As we have hit the ground running this summer, I had suggested SFK start a STEM Coach blog posting. This could be a way for parents to get a brief recap of the topics covered in their child's week while also getting some feedback and opinion from the coaches.

This week I was exploring "strong and stable" structures in Cary's Civil Engineering Camp. Throughout the week, we had campers from all grade levels determining the definition of "strong and stable." Campers learned the concept of gravity and its effect on the buildings they see every day, as well as the impact various shapes have on civil structures. Using this same understanding, campers saw different examples of bridges and how they work.

Some of the different projects included building truss bridges, constructing skyscrapers on a budget, and crafting bridges out of newspaper. These hands-on activities reinforce how shapes and various forces impact different structures. If you don't believe me, I had a parent come in one morning and tell me that their child had explained to them while driving into camp that truss bridges are "strong and stable, because the triangles used to build them."

But putting the formal learning aside, campers engaged in an even more important skill--collaboration. Throughout the week campers had to work together in group to construct their structures. This gives them all a common goal and interest. When this happens campers (on their own) begin communicating with their peers about relevant civil engineer topics. From there the conversations expand to the structures they see everyday.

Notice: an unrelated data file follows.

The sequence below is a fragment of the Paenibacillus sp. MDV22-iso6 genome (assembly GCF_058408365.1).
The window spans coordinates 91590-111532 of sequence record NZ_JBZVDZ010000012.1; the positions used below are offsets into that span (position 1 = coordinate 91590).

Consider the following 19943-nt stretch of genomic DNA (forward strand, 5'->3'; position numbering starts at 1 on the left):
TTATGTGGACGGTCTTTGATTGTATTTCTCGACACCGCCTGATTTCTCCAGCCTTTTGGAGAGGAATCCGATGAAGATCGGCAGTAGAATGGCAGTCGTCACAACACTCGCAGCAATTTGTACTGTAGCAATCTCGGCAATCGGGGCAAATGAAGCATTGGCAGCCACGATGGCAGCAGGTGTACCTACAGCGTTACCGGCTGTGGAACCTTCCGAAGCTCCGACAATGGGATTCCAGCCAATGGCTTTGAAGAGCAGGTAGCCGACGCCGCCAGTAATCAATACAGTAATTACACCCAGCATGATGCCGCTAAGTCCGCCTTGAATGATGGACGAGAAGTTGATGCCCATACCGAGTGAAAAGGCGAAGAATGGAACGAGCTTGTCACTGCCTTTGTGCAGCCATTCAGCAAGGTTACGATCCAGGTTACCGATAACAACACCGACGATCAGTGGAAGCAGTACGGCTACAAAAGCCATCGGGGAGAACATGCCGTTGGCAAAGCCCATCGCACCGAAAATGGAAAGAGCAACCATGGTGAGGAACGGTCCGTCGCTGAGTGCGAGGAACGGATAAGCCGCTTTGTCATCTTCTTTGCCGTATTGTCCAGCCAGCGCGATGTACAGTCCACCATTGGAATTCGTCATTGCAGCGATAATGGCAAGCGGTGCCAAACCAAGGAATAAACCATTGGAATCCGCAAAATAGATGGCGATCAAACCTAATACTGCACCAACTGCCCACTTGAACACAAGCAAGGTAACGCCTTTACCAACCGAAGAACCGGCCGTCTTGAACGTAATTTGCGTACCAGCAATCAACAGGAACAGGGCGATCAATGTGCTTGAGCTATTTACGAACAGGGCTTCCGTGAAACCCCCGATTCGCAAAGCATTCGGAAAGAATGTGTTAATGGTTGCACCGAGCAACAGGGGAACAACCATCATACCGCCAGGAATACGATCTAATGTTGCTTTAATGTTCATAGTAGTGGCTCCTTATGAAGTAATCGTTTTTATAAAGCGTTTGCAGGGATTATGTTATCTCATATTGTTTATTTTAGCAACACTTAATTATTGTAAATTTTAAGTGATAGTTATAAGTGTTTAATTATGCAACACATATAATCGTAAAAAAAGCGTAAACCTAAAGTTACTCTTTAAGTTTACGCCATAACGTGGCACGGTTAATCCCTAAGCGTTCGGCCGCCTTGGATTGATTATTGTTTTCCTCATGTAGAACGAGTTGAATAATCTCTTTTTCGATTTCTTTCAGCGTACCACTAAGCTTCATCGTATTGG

An important common core standard being emphasized to educators is the ability for their students to discuss "relevant topics" in whatever grade level they are in. That is exactly what transpired during this week of camp. Pre-schoolers talking with fourth graders about the way arch bridge distribute weight is a very weird conversation to overhear. However, it demonstrated their understanding.